By Stephen M. Ruckman
Joint Degree Candidate in Law and Ethics
Yale Divinity School, Yale Law School
Early last year, before the 2004 presidential race was in full swing, I had finally submitted my applications for law school and divinity school, and I had something on my mind. I had been writing and talking about both my policy and religious commitments for months—as people asked me why I was seeking to combine study in law and religion—and had found such discussions to be deeply engaging for all involved, particularly for my secular progressive friends who did not see how to square progressive policy and faith. Yet, in similar discussions in the national political arena, much to my frustration, there appeared to be no such engagement.
Certainly, there was religious discussion, but it was coming only from one side, as the conservative candidate was behaving and speaking as if he was president by divine right. On the other side, though, the reply from progressive candidates – many of whom professed to be religious – was resounding silence (candidate Kerry would change his tune in this area much later in the campaign, but by then it was largely a lost cause). Progressives, seemingly unable to talk comfortably about matters of faith, were simply refusing to engage candidate Bush on the level of religious rhetoric, choosing instead to challenge his use of such rhetoric at all. In essence, they were ensuring that there would be no religious debate, sending the message that, for progressives, religion needed to be kept out of the public square.
I found this reaction unconstructive, as it left many faithful voters with the impression that to be progressive was to be incapable of religious vision, and meant that many religious people with progressive inklings would become convinced that only one side of the political aisle respected their way of life. As a first effort at generating public discussion, I wrote a piece entitled “Restoring Religious Vision” for an organization I was working for at the time and the first sentence read, “Something important is missing from religious debate in the U.S. political sphere: debate.”
Indeed, debate on the merits would have been most helpful, as it would have challenged Bush to explain how he squared his faith with policies that often seemed violent and inequitable. The problem, though, seemed not just to be religious progressives' inability to express their response to Bush in religious language, but also to come to terms with what it means to be progressive and religious in the first place. After all, progressive policymakers are committed to separating church and state, so that the government does not establish an official religious ideology. But does this mean they must be silent about their faith when acting in their public capacity?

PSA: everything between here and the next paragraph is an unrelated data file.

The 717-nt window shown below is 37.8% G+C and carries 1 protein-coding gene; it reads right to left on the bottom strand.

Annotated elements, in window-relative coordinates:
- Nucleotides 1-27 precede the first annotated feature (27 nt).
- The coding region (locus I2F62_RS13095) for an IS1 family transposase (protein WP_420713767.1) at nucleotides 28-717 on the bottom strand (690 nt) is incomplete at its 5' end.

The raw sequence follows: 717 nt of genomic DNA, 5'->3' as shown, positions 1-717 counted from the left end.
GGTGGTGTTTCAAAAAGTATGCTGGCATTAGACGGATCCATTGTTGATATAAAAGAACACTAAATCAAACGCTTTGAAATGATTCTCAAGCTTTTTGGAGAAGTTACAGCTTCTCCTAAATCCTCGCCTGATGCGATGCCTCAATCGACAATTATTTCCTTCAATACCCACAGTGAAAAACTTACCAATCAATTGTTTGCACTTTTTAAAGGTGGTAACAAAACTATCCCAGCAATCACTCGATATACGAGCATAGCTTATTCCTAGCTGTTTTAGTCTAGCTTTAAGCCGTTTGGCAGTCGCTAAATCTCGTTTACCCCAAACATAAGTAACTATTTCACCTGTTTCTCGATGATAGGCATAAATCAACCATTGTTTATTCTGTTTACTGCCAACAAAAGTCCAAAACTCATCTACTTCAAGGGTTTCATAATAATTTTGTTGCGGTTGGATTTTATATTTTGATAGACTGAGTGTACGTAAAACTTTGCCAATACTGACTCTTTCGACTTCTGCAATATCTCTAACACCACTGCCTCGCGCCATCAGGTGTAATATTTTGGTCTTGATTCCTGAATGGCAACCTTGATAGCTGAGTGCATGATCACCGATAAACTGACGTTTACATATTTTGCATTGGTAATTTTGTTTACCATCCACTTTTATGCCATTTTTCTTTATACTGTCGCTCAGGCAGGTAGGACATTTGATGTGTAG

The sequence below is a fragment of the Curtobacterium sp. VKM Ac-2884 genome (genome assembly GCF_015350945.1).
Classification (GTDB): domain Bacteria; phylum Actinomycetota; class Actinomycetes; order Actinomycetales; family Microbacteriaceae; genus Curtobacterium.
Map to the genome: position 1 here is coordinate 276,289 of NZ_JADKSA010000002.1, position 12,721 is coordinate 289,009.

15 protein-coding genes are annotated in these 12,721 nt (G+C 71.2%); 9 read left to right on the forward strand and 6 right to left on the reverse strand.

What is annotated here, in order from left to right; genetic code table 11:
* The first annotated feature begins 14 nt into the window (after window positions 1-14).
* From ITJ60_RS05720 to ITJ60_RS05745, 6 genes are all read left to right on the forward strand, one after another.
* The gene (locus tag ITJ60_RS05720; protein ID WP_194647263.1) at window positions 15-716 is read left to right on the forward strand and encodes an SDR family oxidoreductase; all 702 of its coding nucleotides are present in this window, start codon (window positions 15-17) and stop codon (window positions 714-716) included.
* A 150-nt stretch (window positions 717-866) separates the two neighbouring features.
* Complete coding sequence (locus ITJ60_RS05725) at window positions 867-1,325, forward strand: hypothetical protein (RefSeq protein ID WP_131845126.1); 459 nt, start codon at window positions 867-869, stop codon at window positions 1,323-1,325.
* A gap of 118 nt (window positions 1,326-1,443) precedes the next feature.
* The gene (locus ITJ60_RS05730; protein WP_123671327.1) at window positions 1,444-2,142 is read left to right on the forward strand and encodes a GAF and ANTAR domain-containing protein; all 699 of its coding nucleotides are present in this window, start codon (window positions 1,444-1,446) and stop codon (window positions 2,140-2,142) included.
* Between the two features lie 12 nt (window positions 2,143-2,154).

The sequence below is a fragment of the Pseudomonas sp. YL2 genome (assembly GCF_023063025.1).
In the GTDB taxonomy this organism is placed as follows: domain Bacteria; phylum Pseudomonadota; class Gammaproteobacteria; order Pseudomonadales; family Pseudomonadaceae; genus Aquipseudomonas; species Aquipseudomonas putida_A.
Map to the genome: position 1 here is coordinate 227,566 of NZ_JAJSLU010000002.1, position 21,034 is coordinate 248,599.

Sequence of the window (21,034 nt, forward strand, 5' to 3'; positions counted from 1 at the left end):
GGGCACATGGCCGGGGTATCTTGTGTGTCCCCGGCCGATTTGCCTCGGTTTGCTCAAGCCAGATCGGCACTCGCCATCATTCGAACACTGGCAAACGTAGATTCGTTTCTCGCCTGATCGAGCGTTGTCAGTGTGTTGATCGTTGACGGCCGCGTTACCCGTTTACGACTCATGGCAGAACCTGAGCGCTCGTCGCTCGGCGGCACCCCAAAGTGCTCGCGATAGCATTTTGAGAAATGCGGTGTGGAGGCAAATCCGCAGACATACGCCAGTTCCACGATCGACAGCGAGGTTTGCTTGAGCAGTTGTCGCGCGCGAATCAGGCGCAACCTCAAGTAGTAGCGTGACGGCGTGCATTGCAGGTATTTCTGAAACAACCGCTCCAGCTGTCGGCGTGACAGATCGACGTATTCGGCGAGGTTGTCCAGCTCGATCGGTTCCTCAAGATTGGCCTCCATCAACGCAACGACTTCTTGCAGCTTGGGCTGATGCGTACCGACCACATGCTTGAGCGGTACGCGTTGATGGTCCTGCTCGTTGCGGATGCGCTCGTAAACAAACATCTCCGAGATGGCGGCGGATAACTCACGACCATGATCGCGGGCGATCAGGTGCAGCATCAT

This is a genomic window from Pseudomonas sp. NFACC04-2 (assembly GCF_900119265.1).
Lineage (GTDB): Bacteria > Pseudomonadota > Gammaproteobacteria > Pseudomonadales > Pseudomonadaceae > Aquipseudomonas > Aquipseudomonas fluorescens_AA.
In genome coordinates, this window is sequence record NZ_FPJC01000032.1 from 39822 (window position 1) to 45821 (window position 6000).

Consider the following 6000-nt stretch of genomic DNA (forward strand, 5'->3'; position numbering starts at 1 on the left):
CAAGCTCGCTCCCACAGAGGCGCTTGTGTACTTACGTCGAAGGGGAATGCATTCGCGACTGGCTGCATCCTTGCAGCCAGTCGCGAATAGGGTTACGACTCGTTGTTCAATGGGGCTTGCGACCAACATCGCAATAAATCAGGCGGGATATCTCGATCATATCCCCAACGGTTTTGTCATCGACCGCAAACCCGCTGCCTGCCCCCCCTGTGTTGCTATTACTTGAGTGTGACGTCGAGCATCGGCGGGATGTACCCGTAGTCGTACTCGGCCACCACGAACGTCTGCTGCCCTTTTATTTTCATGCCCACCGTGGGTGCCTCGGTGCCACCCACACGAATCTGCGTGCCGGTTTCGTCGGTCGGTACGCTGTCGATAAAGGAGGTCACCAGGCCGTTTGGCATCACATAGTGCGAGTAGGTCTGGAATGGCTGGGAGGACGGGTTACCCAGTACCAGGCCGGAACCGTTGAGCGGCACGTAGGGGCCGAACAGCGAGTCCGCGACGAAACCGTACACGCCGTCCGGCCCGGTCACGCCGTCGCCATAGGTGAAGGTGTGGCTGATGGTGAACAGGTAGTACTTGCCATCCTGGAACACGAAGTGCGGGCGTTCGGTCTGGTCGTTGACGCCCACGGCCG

Wondering about that question myself, I looked to the answers provided by leading progressive organizations confronting faith issues. The first, Americans United for Separation of Church and State, had a clear answer: it is illiberal to suffuse progressive policymaking with religious views. The second, Sojourners, seemed to take the opposite approach: continuing injustice requires Christians to seek a public, progressive response. Hopeful that highlighting the sources of divergence in these two views could lead to discernment of a common progressive view, and tired of the failure of progressives to engage both with their conservative rivals and with each other on these matters, I thought it was high time for a constructive debate, and the American Constitution Society of Yale Law School agreed. Fortunately for us, the heads of Americans United and Sojourners—the Rev. Barry Lynn and the Rev. Jim Wallis, respectively—agreed as well.
On May 2, the two men debated each other publicly for the first time, to an assembled crowd of hundreds in Battell Chapel. The debate was often heated, ranging across such hot-button issues as discriminatory religious speech, federal funding of faith-based organizations, and abortion. In the end, they did not come to a consensus, but their sparring highlighted why it is important for progressives to engage these difficult issues with each other. Both men, due in no small part to their progressive religious convictions, shared many of the same ends, ends like greater policy focus on poverty relief. Both men also believed they, as public figures, should be vocal about the religious tenets influencing these views. What they could not agree on was the extent to which government officials should be allowed to voice their own religious convictions when defending policy choices on the Senate or House floor.
For me, the debate was profoundly helpful in its very demonstration of how one can persuasively, and publicly, articulate one's progressive religious convictions, a skill that many progressive lawmakers seem to lack. As one who expects to practice law and advise lawmakers while being true to my faith, and who hopes not to keep my faith silent, I plan to follow their example. President John Adams said, “Our Constitution was made only for a moral and religious people.” Religion is a source of the principle behind our laws, albeit one source among many, and in the practice of law and policy progressives would do well to know that they need not be afraid to point to that source.